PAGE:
Falsely Accused: How Innocent People End Up in Prison

by AndrewDeen on January 28, 2013

(General thoughts on the subject) One fundamental principle of law is that every accused person is presumed innocent until he or she is proven guilty by a competent court. Another principle states that it is better for guilty people to get off scot free than for one innocent person to get convicted for a crime he or she did not commit. It is also true that in all legal matters, every element of doubt is resolved in favor of the accused person. This is why the prosecution team in every trial is required to prove its case beyond reasonable doubt.

These, measures are put in place to protect the accused person. They are also meant to ensure that people who are standing trial do not get convicted wrongfully by the trial judge. Unfortunately, there are times people can be found guilty for crimes they do not commit. This is a serious miscarriage of justice because it may lead to incarceration or even the execution of the person who has been wrongfully convicted.

Some of the causes of wrongful conviction are false identification, circumstantial evidence, a weak defense, shoddy prosecution, and deliberate misconduct by justice officials. Other causes of wrongful conviction are false confessions, eyewitness misidentification, false science, and the role of snitches.

Of the most common causes of wrongful conviction is false identification. Prosecutors usually rely on eyewitness accounts and the testimony of witnesses to prosecute accused people. In cases where the witness has pointed out the wrong person, this can lead to wrongful conviction. False identification is usually compounded by the role of snitches in a trial. This is a situation in which people are paid to testify against an accused person. There are also instances where witnesses give false testimony in return for favor from the government. Now, the trial judge and the jury have no way of knowing whether what has happened behind the scenes. They just take the testimony of witnesses at face value and use this evidence to arrive at a verdict.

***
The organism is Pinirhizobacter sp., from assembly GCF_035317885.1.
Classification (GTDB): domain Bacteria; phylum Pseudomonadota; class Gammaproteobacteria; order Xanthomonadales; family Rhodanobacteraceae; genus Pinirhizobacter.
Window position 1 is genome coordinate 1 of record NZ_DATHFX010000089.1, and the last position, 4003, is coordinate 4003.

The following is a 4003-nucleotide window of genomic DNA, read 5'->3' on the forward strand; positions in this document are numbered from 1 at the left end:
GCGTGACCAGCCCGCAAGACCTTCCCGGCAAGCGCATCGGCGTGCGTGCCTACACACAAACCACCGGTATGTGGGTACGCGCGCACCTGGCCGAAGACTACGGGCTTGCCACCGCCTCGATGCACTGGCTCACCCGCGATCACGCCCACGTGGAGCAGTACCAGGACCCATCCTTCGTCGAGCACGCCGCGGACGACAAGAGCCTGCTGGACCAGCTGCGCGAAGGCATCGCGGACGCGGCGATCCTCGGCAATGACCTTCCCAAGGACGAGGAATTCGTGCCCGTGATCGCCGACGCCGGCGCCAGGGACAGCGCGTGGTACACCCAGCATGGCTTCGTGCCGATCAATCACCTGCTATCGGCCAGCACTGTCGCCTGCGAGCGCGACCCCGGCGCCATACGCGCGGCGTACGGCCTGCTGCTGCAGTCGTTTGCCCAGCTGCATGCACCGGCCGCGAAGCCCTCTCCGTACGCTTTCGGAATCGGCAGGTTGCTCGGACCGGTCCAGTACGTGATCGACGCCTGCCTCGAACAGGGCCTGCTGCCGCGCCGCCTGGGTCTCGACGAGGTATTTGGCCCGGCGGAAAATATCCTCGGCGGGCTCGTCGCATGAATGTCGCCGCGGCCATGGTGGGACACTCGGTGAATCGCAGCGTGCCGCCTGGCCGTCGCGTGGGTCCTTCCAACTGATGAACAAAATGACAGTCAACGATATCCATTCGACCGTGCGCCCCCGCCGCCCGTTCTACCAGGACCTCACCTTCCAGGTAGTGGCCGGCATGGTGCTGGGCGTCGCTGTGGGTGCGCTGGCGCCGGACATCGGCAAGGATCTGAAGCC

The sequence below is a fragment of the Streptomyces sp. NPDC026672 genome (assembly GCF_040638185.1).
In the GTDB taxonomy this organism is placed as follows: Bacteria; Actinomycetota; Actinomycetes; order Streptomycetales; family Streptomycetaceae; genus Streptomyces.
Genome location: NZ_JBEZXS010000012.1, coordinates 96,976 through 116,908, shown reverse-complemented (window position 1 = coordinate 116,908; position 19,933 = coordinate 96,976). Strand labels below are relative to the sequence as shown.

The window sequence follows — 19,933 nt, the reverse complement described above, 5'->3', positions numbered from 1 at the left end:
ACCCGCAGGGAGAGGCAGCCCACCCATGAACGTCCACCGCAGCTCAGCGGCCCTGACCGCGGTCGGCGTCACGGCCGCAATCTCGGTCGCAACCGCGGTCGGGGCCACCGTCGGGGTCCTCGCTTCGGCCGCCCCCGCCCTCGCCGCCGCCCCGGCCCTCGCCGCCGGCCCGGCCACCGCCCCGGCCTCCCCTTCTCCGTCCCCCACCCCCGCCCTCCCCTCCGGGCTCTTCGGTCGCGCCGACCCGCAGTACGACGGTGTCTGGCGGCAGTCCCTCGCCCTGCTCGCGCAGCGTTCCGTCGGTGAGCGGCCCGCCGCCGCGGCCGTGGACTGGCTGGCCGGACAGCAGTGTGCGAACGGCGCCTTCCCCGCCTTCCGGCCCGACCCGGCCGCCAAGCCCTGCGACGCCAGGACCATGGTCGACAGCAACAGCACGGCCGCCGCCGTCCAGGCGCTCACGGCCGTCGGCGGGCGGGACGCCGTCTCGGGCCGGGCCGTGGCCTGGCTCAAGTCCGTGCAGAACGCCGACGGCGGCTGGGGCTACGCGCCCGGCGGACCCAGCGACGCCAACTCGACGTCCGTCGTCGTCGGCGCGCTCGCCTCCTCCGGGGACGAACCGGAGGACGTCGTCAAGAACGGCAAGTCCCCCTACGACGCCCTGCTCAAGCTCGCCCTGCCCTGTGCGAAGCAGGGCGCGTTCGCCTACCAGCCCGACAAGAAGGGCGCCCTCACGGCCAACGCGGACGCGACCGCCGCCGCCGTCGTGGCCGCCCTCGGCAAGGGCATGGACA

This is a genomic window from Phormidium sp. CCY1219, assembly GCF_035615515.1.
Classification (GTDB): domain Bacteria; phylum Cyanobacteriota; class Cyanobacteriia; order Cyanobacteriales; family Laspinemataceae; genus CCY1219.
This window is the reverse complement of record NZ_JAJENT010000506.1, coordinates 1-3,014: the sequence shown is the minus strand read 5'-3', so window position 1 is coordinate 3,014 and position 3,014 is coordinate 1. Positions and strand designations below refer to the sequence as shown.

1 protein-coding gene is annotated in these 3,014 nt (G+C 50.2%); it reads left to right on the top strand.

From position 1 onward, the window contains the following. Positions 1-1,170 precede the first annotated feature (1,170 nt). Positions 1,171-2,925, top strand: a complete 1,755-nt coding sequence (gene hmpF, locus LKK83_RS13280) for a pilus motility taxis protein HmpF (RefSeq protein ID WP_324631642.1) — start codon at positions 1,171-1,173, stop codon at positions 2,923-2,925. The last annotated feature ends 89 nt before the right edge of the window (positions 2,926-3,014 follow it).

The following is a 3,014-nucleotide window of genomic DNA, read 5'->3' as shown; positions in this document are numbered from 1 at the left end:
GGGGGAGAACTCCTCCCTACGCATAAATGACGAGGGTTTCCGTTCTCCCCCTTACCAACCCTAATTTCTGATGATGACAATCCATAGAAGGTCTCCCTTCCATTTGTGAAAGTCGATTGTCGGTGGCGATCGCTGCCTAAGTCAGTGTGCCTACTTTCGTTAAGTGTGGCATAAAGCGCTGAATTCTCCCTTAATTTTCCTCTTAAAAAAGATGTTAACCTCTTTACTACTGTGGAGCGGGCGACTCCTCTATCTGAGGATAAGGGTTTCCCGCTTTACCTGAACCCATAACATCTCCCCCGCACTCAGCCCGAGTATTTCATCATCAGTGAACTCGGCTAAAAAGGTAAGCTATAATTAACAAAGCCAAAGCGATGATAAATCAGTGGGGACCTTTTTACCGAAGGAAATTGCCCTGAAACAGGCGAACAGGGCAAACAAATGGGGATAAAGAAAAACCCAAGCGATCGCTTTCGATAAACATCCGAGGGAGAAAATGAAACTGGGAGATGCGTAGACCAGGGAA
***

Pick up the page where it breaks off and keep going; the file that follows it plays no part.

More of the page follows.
Wrongful Conviction Cases

One popular case of wrongful conviction is the case of Carlos DeLuna who was executed in 1989 for the stabbing of a store clerk named Wanda Lopez in Corpus Christi. This crime was committed on February 4, 1983. For the hapless DeLuna, the whole thing was one huge misfortune. There were many factors responsible for DeLuna’s sad end. There was very shabby police work in the sense that the police investigators did not really try to look beyond DeLuna. The prosecution was devious and wanted DeLuna to take the rap for this particular crime. To make matters worse, DeLuna had an incompetent defense lawyer. The fate of Carlos DeLuna was probably decided by his reluctance to name Carlos Hernandez immediately because this man turned out to be the real culprit.

In 2003, Professor James Liebman got involved in the Carlos DeLuna case and his revelation was startling. The crime was actually committed by Carlos Hernandez and this man had bragged about this fact repeatedly. The only reason the police had for arraigning Deluna was that he was found hiding near the murder scene and he looked like Hernandez.

Another very sad case is that of Roger Beardmore from Stoke-on-Trent in the UK. This man was convicted in March 1998 by the Stafford Crown Court. He was sentenced to nine years in prison for rape and attempted rape. As it turned out, Roger Beardmore was completely innocent. The young girl who accused him of rape later confessed that she had lied to get her mother’s attention. Beardmore was released after serving three years of the nine year sentence but the trauma he went through cannot be erased by the ruling of the Court of Appeal.

The law is not perfect and prosecution is not an exact science. For all that, legal officers carry a heavy burden. The wrong judgment can destroy the life of the accused person and that of his close relations. This is the reason police officers and prosecutors need to follow the law exclusively and be very careful in their investigations. This will minimize cases of wrongful conviction and the trauma that comes with it.

Author Bio

Andy Wright produces informative articles related to law. This article was written on behalf of the California Innocence Project where you can find the Innocence Project Statistics.




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